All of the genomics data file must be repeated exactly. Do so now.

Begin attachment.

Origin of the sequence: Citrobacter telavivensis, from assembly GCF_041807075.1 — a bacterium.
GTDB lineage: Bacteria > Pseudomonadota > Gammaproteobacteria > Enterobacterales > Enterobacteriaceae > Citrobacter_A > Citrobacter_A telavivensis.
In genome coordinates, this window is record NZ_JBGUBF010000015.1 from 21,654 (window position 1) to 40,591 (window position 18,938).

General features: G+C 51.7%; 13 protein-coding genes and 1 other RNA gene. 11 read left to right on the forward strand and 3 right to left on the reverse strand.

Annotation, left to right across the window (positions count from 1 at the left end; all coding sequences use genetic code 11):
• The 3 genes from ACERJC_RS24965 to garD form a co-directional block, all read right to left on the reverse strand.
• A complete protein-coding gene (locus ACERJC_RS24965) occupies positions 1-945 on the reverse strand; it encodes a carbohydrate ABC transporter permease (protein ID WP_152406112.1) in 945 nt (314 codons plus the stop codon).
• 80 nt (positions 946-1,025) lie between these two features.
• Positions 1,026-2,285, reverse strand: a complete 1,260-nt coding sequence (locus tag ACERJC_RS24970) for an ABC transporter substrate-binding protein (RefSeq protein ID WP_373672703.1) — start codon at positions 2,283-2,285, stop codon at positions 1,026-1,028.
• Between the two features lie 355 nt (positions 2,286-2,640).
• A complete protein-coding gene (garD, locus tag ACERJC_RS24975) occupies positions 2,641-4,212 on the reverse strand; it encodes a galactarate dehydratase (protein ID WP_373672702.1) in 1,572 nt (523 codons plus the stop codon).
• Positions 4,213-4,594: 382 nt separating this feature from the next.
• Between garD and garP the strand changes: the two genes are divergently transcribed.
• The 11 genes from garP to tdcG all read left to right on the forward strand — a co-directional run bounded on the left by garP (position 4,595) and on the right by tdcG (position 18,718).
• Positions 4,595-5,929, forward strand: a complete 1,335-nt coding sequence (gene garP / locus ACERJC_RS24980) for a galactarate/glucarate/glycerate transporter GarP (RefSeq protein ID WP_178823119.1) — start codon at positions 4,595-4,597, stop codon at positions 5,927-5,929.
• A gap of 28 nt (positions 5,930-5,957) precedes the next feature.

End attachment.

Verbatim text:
Origin of the sequence: Citrobacter telavivensis, from assembly GCF_041807075.1 — a bacterium.
GTDB lineage: Bacteria > Pseudomonadota > Gammaproteobacteria > Enterobacterales > Enterobacteriaceae > Citrobacter_A > Citrobacter_A telavivensis.
In genome coordinates, this window is record NZ_JBGUBF010000015.1 from 21,654 (window position 1) to 40,591 (window position 18,938).

General features: G+C 51.7%; 13 protein-coding genes and 1 other RNA gene. 11 read left to right on the forward strand and 3 right to left on the reverse strand.

Annotation, left to right across the window (positions count from 1 at the left end; all coding sequences use genetic code 11):
• The 3 genes from ACERJC_RS24965 to garD form a co-directional block, all read right to left on the reverse strand.
• A complete protein-coding gene (locus ACERJC_RS24965) occupies positions 1-945 on the reverse strand; it encodes a carbohydrate ABC transporter permease (protein ID WP_152406112.1) in 945 nt (314 codons plus the stop codon).
• 80 nt (positions 946-1,025) lie between these two features.
• Positions 1,026-2,285, reverse strand: a complete 1,260-nt coding sequence (locus tag ACERJC_RS24970) for an ABC transporter substrate-binding protein (RefSeq protein ID WP_373672703.1) — start codon at positions 2,283-2,285, stop codon at positions 1,026-1,028.
• Between the two features lie 355 nt (positions 2,286-2,640).
• A complete protein-coding gene (garD, locus tag ACERJC_RS24975) occupies positions 2,641-4,212 on the reverse strand; it encodes a galactarate dehydratase (protein ID WP_373672702.1) in 1,572 nt (523 codons plus the stop codon).
• Positions 4,213-4,594: 382 nt separating this feature from the next.
• Between garD and garP the strand changes: the two genes are divergently transcribed.
• The 11 genes from garP to tdcG all read left to right on the forward strand — a co-directional run bounded on the left by garP (position 4,595) and on the right by tdcG (position 18,718).
• Positions 4,595-5,929, forward strand: a complete 1,335-nt coding sequence (gene garP / locus ACERJC_RS24980) for a galactarate/glucarate/glycerate transporter GarP (RefSeq protein ID WP_178823119.1) — start codon at positions 4,595-4,597, stop codon at positions 5,927-5,929.
• A gap of 28 nt (positions 5,930-5,957) precedes the next feature.